How does an antenna work with harmonics?

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if you fed a rectangular waves to a radio antenna, would it still produce radio waves? does it have to be a sine wave?
 

Answers and Replies

  • #2
FactChecker
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No, it does not have to be a sine wave. In fact, a rectangular wave can be thought of as a specific sum of sine (and cosine) waves of various frequencies. That is the basis of the Fourier series. The antenna will respond to each sine wave as though it was not part of a rectangular wave, then all the responses to the sine waves can be summed to get the total antenna response to the rectangular wave.

Shown below is a sequence of better approximations of a square wave using more terms in the Fourier series. Each line is plotted a little higher so that you can see them separately. Clearly, the more terms there are, the closer it gets to a square wave. An antenna will respond to each sine wave as though it is alone. Then the individual responses can be summed to get the total response.
1575655092095.png
 
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  • #3
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if you fed a rectangular waves to a radio antenna, would it still produce radio waves? does it have to be a sine wave?
Of course, it would produce radio waves but true broad-spectrum mess. Square wave can be simply turned into decent sine wave by inserting a loading coil between output of generator and an antenna.
The principle is same as in this video. This would make antenna more or less electrically short though.
 
  • #4
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Of course, it would produce radio waves but true broad-spectrum mess. Square wave can be simply turned into decent sine wave by inserting a loading coil between output of generator and an antenna.
The principle is same as in this video. This would make antenna more or less electrically short though.
A single square wave contains several sine waves of different frequencies and amplitudes. It would be possible to tune to any one of those and tune out the others (although not completely). The amount of power lost by tuning out the other frequencies depends on the response of the filter to the other frequencies.
 
  • #5
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A single square wave contains several sine waves of different frequencies and amplitudes. It would be possible to tune to any one of those and tune out the others (although not completely). The amount of power lost by tuning out the other frequencies depends on the response of the filter to the other frequencies.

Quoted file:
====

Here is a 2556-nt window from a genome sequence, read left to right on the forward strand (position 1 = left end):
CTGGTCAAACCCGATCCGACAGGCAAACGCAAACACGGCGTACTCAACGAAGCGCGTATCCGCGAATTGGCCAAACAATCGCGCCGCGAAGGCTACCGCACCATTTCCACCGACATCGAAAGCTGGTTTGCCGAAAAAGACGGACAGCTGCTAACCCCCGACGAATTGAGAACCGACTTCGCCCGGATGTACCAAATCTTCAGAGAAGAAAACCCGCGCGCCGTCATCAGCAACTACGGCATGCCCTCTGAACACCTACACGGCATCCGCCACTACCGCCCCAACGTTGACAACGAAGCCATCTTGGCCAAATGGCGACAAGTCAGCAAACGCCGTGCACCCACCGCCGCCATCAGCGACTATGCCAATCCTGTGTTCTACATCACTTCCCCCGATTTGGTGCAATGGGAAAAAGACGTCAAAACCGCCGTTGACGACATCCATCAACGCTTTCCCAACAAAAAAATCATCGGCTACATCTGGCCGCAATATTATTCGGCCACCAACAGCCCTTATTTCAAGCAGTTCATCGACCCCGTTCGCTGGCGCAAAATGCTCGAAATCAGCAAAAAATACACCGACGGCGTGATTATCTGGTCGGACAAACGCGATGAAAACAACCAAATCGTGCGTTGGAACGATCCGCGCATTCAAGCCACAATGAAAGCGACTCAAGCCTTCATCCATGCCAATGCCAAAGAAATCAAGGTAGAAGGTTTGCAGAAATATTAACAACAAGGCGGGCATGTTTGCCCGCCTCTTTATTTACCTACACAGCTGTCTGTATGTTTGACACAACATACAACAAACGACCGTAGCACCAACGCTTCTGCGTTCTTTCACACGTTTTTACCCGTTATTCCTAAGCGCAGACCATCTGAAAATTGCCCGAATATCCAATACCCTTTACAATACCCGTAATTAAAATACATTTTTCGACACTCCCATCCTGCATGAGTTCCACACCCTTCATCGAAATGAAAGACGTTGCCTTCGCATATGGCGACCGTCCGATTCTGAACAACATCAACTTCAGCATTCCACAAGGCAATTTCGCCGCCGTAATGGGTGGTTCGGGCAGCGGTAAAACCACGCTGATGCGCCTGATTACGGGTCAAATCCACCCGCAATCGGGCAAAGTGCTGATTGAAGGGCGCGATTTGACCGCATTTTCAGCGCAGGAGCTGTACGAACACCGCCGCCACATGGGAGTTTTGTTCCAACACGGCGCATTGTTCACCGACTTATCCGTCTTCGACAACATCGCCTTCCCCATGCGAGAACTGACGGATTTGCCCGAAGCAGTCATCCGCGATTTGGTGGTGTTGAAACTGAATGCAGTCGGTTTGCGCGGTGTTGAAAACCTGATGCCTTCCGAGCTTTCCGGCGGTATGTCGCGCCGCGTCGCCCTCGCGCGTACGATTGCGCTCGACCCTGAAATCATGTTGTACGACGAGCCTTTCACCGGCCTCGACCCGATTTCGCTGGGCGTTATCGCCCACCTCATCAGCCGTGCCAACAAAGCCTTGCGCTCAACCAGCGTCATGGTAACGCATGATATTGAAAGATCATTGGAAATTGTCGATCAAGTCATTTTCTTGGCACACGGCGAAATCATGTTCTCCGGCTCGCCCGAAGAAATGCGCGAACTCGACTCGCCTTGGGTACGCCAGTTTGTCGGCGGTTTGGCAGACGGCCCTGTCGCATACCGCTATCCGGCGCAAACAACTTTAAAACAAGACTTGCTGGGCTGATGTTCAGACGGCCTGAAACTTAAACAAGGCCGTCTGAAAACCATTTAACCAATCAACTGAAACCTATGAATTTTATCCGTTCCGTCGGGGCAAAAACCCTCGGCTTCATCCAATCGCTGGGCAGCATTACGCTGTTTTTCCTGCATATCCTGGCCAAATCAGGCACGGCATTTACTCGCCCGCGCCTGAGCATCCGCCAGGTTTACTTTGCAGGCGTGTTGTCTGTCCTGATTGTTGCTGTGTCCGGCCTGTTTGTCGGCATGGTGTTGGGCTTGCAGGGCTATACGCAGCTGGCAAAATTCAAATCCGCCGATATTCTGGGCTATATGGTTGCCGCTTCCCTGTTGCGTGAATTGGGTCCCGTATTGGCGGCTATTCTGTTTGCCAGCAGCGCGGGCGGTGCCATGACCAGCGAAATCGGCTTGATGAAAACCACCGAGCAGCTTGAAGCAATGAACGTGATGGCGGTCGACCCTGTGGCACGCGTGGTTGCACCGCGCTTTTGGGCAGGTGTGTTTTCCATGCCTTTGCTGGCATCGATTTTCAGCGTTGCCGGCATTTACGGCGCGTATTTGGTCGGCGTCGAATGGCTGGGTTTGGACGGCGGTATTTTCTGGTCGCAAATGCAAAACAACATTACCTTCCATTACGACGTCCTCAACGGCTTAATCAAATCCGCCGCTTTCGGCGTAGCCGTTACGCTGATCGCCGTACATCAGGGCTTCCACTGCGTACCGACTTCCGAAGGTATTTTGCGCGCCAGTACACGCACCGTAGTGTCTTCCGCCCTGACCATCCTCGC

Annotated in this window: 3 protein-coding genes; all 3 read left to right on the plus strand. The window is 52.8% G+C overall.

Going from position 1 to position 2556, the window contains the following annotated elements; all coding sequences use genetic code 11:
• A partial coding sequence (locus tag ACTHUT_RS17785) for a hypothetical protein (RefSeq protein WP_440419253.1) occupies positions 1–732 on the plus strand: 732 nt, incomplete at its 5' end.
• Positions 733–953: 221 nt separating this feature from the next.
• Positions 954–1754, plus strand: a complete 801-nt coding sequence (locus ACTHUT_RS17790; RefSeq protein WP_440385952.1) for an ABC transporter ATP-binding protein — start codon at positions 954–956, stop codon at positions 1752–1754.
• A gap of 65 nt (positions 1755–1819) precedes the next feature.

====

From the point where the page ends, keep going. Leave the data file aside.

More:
It also depends on the frequency of square wave. For example if that frequncy is 3x higher than quarter wave resonant frequency system with loading coil, than the response of the system to the 3rd harmonic is particularly strong
 
  • #6
sophiecentaur
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Most radio antennae are not designed (it's very hard!!) to operate over even a single octave of frequency range. Moreover, Transmitting amplifiers seldom handle a huge range of frequencies. About an Octave is about as much as you will ever get. A UHF Broadcast Travelling Wave Tube (a typical 'wide band' amplifier) has a wide enough bandwidth to handle a number of separate UHF channels but not over an octave frequency range. Even matching a transmitter to an antenna for a number of different channels is difficult. Most systems use a small Fractional Bandwidth.

So the question in the OP doesn't make a lot of sense in the practical world. However, RF antennae are usually capable of handling a Modulated RF signal which can carry a good looking square wave where the sharpness is limited by the Bandwidth allocated to the channel. An analogue TV transmitter can send 'good' black / white / black/white patterns that will satisfy the requirements of highish quality TV. The Sideband structure of the transmitted signal will consist of a fundamental and a number of (enough) harmonics within the channel width.

Perhaps that was what the OP really meant.
 

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